After the computer sessions, the subjects were ready for the wheelchair driving exercise. Using forward, backward, right, left and stop/neutral tongue commands, the subjects maneuvered a powered wheelchair through an obstacle course.
The obstacle course contained 10 turns and was longer than a professional basketball court. Throughout the course, the users had to perform navigation tasks such as making a U-turn, backing up and fine-tuning the direction of the wheelchair in a limited space. Subjects were asked to navigate through the course as fast as they could, while avoiding collisions.
Each subject operated the powered wheelchair using two different control strategies: discrete mode, which was designed for novice users, and continuous mode for more experienced users. In discrete mode, if the user issued the command to move forward and then wanted to turn right, the user would have to stop the wheelchair before issuing the command to turn right. The stop command was selected automatically when the tongue returned to its resting position, bringing the wheelchair to a standstill.
“Discrete mode is a safety feature particularly for novice users, but it reduces the agility of the wheelchair movement,” explained Ghovanloo. “In continuous mode, however, the user is allowed to steer the powered wheelchair to the left or right as it is moving forward and backward, thus making it possible to follow a curve.”
Each subject completed the course at least twice using each strategy while the researchers recorded the navigation time and number of collisions. Using discrete control, the average speed for the five subjects was 5.2 meters per minute and the average number of collisions was 1.8. Using continuous control, the average speed was 7.7 meters per minute and the average number of collisions was 2.5.
While this initial performance trial only required six tongue commands, the Tongue Drive system can potentially capture a large number of tongue movements, each of which can represent a different user command. The ability to train the system with as many commands as an individual can comfortably remember and having all of the commands available to the user at the same time are significant advantages over the common sip-n-puff device that acts as a simple switch controlled by sucking or blowing through a straw.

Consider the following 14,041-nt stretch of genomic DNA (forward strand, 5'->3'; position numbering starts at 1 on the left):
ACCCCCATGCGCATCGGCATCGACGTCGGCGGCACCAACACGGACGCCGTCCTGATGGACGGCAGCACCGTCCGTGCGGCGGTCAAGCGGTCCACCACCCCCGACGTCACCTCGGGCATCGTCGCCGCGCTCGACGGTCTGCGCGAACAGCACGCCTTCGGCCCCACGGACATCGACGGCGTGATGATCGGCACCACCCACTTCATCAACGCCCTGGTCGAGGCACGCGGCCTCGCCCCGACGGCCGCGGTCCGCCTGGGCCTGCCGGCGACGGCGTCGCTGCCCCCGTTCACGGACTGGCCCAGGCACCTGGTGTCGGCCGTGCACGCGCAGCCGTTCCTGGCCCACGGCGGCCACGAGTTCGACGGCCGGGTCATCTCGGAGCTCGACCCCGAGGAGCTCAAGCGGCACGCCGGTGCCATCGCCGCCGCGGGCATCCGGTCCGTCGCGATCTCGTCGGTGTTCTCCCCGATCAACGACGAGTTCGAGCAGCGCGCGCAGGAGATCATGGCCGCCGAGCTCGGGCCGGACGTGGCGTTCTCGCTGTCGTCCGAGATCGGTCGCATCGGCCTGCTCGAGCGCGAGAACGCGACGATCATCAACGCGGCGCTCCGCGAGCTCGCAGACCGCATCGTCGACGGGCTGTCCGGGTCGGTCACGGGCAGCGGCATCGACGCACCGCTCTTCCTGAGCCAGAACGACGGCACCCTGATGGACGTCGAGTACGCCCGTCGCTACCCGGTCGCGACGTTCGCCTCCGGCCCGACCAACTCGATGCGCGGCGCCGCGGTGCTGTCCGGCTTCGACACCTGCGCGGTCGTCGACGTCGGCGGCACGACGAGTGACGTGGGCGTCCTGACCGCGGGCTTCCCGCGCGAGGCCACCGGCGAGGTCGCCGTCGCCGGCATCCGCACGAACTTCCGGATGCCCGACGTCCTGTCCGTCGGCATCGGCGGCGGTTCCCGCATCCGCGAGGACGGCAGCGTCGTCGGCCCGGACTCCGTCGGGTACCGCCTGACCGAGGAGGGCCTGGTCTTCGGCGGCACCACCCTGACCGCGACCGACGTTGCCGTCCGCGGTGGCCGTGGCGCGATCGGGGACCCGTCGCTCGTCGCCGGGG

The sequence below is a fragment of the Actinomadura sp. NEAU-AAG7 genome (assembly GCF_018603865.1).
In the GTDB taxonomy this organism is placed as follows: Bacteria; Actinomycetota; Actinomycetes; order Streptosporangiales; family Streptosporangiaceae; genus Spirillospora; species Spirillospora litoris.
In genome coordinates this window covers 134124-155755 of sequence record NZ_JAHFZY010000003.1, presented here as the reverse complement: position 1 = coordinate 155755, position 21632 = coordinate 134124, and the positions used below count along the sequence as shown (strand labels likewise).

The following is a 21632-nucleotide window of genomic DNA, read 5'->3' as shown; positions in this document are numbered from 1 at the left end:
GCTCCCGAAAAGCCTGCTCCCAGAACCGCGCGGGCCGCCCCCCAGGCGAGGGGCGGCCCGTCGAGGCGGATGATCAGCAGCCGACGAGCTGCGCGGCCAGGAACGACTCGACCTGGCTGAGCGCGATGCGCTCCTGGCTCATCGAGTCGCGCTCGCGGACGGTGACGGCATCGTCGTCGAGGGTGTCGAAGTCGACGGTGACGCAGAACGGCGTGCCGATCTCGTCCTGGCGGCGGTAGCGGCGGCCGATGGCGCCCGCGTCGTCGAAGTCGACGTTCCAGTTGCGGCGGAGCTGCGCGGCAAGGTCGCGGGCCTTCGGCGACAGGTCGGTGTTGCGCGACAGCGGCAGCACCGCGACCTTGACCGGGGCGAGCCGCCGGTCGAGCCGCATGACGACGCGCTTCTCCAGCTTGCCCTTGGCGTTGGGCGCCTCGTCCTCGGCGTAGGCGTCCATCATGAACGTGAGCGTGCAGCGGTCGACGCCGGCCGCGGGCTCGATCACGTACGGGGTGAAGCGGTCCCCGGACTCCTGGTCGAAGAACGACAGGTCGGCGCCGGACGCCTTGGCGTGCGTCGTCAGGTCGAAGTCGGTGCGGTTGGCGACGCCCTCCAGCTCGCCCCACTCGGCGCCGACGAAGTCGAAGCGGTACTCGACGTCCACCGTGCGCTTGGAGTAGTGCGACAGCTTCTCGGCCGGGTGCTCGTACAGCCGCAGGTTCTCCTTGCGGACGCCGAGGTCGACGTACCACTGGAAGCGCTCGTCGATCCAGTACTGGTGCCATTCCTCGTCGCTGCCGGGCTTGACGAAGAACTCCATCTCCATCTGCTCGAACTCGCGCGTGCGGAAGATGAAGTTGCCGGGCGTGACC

Some sip-n-puff users also consider the straw to be a symbol of their disability. Since Tongue Drive users simply wear headphones that are commonly worn to listen to music, the system is more acceptable to potential users.
John Anschutz, manager of the assistive technology program at the Shepherd Center, identified advantages the Tongue Drive system has over the tongue-touch keypad.
“The Tongue Drive system seems to be much more supportable if there were a failure of some component within the system. With the old tongue-touch keypad, if the system went down then the user lost all of the functions of the wheelchair, phone, computer and environmental control,” explained Anschutz. “Ghovanloo’s approach should be much more repairable should a fault arise, which is critical for systems for which so much function is depended upon.”
A future system upgrade will be to move the sensors inside the user’s mouth, according to Ghovanloo. This will be an important step for users who are very impaired and cannot reposition the system for best results, according to Anschutz.
“All of the subjects successfully completed the computer and powered wheelchair navigation tasks with their tongues without difficulty, which demonstrates that the Tongue Drive system can potentially provide individuals unable to move their arms and hands with effective control over a wide variety of devices they use in their daily lives,” said Ghovanloo.